Students and parents but particularly politicians are missing the point on what education is actually for and why it must be disassociated from vocational training. Each are vital, I would in no way seek to place one above or below the other for they are so different that it is not a valid comparison. There are many who do not wish to study academically and for whom vocational training should be readily available, there are others for whom academic study is about personal well-being and roundedness and vocational training may or may not then be something afterwards, or in some cases before or during academic studies.

If you look for academic studies anywhere on education and crime, either via library catalogue searches or via the internet you will find a wealth of papers showing a clear correlation between the increase in post-secondary school education leading to an exponential decrease in crime. Now try to look for studies that contradict this fact. If you find any please send me the links because I couldn’t. That the educated are far less likely to commit crimes of a violent nature or require unemployment benefits is not going to come as a surprise to most, inclusion and participation being more likely to help people integrate into society more than social exclusion and disenfranchisement is hardly rocket science. However this goes on in that there is further evidence that this then leads to a great deal less internalisation and thus episodical mental health disorders such as short-term depression which itself means a lesser impact on learning difficulties such as dyslexia. Education really is the great win-win, perhaps in the way no other expenditure in public money is, except perhaps a comprehensive preventative health care system.

The financial impact of academic study CANNOT be measured in the short-term, if indeed at all and herein lies the absolute lunacy of cutting arts and humanities subjects which are seen as less use to business and enterprise. Were that even to be true, which of course it isn’t then would it even be a bad thing? Was Socrates good for the economy? What about Homer, or Brecht what sort of industrial use did they have in their time, or the reams of creative individuals that receive no acclaim in their lifetime but continue to create anyway? Does this negate their work and existence, does it devalue it below the level of the HR manager or Chief Operating Officer? Or must we always keep in mind that the pursuit of money and profit is not the reason we exist and therefore not the fundamental tenets around which our society should be based?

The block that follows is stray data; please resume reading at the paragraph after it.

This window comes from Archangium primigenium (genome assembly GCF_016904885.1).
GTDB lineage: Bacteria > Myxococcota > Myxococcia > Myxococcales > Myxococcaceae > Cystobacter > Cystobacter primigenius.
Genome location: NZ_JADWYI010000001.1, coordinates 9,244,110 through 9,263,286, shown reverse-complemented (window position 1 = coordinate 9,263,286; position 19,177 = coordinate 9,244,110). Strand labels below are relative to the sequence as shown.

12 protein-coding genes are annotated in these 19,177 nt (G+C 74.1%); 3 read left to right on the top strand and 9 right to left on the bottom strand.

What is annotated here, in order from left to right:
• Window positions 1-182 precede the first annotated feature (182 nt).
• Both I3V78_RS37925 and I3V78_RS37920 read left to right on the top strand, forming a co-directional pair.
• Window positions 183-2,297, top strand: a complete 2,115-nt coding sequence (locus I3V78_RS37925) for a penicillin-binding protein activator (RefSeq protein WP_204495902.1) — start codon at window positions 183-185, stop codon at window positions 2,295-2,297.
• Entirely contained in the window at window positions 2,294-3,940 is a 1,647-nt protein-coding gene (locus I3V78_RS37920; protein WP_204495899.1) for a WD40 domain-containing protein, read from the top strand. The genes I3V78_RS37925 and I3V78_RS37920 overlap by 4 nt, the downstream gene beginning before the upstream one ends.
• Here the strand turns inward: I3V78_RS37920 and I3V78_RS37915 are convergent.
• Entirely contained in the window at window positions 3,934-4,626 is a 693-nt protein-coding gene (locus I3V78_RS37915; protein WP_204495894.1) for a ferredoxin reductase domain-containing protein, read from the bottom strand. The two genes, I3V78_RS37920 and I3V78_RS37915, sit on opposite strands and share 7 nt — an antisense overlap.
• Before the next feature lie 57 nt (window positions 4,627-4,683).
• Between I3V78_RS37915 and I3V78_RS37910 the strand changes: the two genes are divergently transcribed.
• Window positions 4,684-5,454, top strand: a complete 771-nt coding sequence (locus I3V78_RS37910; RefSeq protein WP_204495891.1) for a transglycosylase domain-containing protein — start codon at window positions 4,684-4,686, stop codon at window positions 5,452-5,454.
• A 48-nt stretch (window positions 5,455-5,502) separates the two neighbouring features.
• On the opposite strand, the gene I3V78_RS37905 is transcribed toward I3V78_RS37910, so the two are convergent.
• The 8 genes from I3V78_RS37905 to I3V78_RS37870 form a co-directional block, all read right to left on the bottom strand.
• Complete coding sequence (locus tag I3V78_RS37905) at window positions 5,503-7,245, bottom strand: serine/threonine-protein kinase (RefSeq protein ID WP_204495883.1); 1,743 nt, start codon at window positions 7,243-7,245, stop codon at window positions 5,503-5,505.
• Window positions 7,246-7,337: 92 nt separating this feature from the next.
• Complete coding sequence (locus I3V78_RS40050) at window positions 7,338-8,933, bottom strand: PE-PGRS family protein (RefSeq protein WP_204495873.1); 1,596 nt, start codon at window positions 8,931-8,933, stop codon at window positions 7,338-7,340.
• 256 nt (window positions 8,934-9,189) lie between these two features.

There are sections of the right who have a habit of saying that if academic education is for personal betterment then why should the tax payer foot the bill as if in some way the breadth of education and roundedness of an individual can only ever be of benefit to that individual. This as the studies outlined above illustrate is nothing short of utter nonsense. What it comes down to is what do you wish your tax money to pay for and there we do indeed have a simple choice: education and preventative healthcare and a benefits system that far from rewarding people for being out of work seeks to actively retrain and help people into whatever kind of work they may be able to do; or a lottery system where the amount of money that you are principally your family has determines in advance what opportunities you may have. This is a stark choice and you will be told there is no alternative to the cuts, this is because the people telling you there is no alternative are those for whom the cuts will have little impact. These are the people for whom a return to pre-industrialised feudal Britain represents a favourable scenario, you need to ask yourself whether you, and crucially your children will end up as master or serf remembering that the vast majority end up as serfs. What it all boils down to is this: Do you wish to pay taxes to ensure a better more educated society with inclusion and opportunity for all regardless of means or do you wish to pay taxes to clean up the mess of not having done so?

Answers on a placard please.

Song Of The Day ~ Queen – 39